As the great sage Yogi Berra once observed, “It’s tough to make predictions, especially about the future.”. (Another that is particularly appropriate to climate change pseudo-scepticism is “It’s like deja vu all over again“). Or, to paraphrase Shakespeare’s Hamlet in his description of death, it is “The undiscovered country from whose bourn, No traveller returns, puzzles the will, And makes us rather bear those ills we have, Than fly to others that we know not of?”
We know not of what is to come — what descisions will be made or delayed, what paths will be taken or abandoned, what pitfalls and breakthroughs will characterise humanity’s journey through the 21st century. We can know, as the quotes above aptly convey, that we will be mostly wrong in the detail of our prognostications. But that doesn’t mean we can’t be mostly right in the broad generalities. Simulations of possible climate change scenarios and strategic visions of future energy mixes, are not and cannot ever be ‘truth’, yet that doesn’t mean they are not worthy of our best efforts to imagine the real.
Back in 1954, in a speech to the National Association of Science Writers, Admiral Lewis L. Strauss, then Chairman of the U.S. Atomic Energy Commission, saw a vision of future society. As part of his speech, he said: “It is not too much to expect that our children will enjoy electrical energy in their homes too cheap to meter.” — a phrase now repeated ad nauseum by the opponents of nuclear power as a device to dismiss the appeal of current and future innovation. Clearly, the economics of nuclear power, whilst robust and highly competitive with other zero-carbon energy sources, is far from meeting that vision. Yet in reality, how ‘wrong’ was Strauss? A few people have looked at this, and concluded that he has been badly misrepreseted (and taken out of context). For instance, it is argued by Canadian J.A.L. Robertson, in his book “Decide the Nuclear Issues For Yourself: NUclear need not be UNclear“, that:
What the critics do not tell is that Strauss was talking about nuclear fusion energy, not fission that is today’s nuclear energy.
The phrase has reportedly been repeated by the respected nuclear pioneer Alvin Weinberg. Nevertheless, it is a stupid remark. Anyone can understand that any means of generating and distributing large amounts of electricity, renewable or non-renewable, requires large and hence expensive engineering structures. Thus even if the fuel were free, capital charges for a reactor, heat exchangers, an electric generator, a switchyard, transmission lines and a distribution system would still be appreciable.
The Canadian situation was never confused by this myth. Here, nuclear energy was introduced in the 1950s as a result of Ontario Hydro running out of readily accessible hydroelectric sites to exploit. It was importing coal from the U.S. for its fossil-fired stations. AECL made its proposal for what later became CANDU reactors only when it could demonstrate that these offered the prospect of being competitive with coal-fired stations, both economically and for safety. There is no evidence that the Canadian nuclear industry promised “electricity too cheap to meter”.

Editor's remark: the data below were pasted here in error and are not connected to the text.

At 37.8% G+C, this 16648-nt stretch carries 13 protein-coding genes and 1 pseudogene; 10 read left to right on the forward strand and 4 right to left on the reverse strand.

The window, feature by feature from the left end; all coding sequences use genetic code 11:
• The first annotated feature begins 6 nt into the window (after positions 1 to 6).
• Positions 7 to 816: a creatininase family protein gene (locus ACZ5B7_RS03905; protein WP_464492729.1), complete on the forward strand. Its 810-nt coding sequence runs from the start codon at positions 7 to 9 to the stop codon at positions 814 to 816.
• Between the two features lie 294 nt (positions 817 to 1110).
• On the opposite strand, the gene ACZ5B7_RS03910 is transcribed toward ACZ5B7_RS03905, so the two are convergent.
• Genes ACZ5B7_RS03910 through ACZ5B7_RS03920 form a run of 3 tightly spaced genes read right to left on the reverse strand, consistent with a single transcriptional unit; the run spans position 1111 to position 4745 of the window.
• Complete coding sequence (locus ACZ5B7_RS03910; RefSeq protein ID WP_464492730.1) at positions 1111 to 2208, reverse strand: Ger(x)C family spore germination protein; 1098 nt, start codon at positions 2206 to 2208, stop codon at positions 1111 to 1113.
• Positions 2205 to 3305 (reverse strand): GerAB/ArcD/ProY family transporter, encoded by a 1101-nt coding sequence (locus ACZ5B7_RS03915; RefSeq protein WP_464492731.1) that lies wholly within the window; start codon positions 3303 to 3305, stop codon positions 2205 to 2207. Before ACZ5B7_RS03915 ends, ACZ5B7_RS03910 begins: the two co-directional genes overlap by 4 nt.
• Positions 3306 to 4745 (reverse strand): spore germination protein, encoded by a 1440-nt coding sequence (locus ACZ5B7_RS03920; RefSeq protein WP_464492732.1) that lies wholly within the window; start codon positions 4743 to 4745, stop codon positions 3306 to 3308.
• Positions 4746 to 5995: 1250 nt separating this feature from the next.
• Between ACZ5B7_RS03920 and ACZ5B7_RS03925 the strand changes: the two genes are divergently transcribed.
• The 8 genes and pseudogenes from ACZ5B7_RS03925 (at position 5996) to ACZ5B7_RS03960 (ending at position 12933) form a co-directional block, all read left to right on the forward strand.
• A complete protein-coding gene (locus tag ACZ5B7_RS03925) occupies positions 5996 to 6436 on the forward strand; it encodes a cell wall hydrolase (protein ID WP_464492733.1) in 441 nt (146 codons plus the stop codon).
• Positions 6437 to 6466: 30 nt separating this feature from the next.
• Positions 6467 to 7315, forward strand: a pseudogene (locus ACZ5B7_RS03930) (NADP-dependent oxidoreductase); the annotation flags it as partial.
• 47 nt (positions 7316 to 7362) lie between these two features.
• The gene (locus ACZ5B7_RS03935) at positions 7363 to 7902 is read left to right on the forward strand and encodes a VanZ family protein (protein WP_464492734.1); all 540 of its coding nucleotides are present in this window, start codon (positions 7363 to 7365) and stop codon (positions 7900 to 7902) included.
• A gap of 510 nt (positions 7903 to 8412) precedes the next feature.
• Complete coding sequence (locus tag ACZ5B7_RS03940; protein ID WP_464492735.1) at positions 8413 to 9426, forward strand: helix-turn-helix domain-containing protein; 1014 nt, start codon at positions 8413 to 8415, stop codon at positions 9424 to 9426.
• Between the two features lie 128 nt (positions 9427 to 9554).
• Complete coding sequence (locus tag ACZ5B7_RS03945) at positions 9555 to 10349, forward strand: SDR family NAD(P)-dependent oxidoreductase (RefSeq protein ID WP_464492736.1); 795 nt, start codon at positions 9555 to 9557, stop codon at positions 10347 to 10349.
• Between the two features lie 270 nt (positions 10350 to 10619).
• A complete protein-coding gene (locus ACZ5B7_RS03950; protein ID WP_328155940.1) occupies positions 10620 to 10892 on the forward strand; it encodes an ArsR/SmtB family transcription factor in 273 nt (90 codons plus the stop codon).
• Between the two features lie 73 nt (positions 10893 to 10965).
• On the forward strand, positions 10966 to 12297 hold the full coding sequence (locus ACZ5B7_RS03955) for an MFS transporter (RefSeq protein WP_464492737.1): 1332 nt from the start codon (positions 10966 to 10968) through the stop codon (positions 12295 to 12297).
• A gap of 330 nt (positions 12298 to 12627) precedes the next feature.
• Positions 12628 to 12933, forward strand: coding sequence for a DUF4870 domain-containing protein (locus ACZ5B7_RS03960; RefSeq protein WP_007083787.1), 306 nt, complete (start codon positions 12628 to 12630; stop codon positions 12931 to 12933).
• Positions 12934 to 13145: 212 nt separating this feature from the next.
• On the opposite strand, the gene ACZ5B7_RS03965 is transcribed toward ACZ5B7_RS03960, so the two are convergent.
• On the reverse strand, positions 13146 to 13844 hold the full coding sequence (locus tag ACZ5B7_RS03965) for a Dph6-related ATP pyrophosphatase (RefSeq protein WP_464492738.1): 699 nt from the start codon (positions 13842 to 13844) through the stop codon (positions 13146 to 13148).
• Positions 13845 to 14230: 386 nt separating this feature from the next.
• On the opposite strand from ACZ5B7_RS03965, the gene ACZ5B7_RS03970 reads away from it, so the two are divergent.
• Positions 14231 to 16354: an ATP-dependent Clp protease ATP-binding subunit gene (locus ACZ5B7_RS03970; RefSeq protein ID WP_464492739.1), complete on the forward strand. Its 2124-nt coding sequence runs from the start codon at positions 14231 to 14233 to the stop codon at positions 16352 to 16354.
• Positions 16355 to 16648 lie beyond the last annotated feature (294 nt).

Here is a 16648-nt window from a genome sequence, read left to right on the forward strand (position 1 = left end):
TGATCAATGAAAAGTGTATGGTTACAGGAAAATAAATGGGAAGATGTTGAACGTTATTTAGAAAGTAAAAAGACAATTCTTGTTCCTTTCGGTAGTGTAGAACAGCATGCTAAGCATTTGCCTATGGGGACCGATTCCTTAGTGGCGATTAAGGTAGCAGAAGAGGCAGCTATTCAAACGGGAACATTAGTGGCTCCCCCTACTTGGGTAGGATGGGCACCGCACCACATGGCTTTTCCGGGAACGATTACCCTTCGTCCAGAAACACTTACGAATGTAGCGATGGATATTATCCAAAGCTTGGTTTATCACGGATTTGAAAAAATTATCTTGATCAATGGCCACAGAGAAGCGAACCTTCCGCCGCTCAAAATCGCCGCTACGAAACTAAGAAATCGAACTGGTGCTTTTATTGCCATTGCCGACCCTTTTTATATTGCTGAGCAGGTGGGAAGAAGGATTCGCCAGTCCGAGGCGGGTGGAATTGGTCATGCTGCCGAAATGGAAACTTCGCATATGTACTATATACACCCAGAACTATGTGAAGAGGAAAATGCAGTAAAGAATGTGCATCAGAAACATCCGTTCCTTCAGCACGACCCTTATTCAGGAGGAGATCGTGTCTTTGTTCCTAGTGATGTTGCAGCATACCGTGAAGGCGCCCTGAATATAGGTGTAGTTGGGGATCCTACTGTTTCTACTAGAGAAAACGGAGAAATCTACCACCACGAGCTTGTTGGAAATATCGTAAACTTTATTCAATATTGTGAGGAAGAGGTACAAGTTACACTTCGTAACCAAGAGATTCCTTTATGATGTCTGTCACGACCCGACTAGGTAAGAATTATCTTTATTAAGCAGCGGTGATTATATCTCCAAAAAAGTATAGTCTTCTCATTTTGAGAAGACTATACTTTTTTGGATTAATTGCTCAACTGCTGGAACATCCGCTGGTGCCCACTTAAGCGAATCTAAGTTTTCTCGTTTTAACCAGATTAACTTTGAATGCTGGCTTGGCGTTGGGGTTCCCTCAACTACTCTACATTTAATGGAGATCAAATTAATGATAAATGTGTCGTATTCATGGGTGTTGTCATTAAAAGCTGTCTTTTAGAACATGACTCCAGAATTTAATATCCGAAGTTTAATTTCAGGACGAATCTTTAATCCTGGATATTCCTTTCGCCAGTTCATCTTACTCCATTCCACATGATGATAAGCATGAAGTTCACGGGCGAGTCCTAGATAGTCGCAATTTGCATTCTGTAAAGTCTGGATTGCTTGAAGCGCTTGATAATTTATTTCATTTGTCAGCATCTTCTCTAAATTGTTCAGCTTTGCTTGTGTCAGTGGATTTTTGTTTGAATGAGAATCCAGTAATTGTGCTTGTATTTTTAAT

A further, very well researched analysis on this phrase, is given in this excellent essay — I’d encourage you to read it before you throw this critique around liberally. After outlining the background to Strauss’ speech and quotes from others in the 1950s, the Canadian Nuclear Society concludes:
…the nuclear industry in many countries foresaw a promising future in the 1950s, along with many other scientific and technical fields. But the industry, confronted with the practicalities of converting fission heat into useable electricity, did not expect a Utopian world with energy “too cheap to meter”. That was simply one phrase in one man’s litany of futuristic visions.
Less well known, but remarkably insightful, was speech from the same era, delivered in 1957 by another US Admiral, Hyman G. Rickover, called “Energy Resources and Our Future”. It was recently highlighted here in Energy Bulletin. It makes for a fascinating read, and as EB have noted, is quite prescient. Looking forward from 50 years ago, Rickover foresaw many of the problems we now face, and yet remained optimistic about humanity’s ability to confront these enormous challenges in energy and resource use. If you want to understand where we have come from, and what we have not yet fully faced up to, then you must read the whole speech (it will take you perhaps 20 minutes — time well spent). Rickover’s conclusion was thus: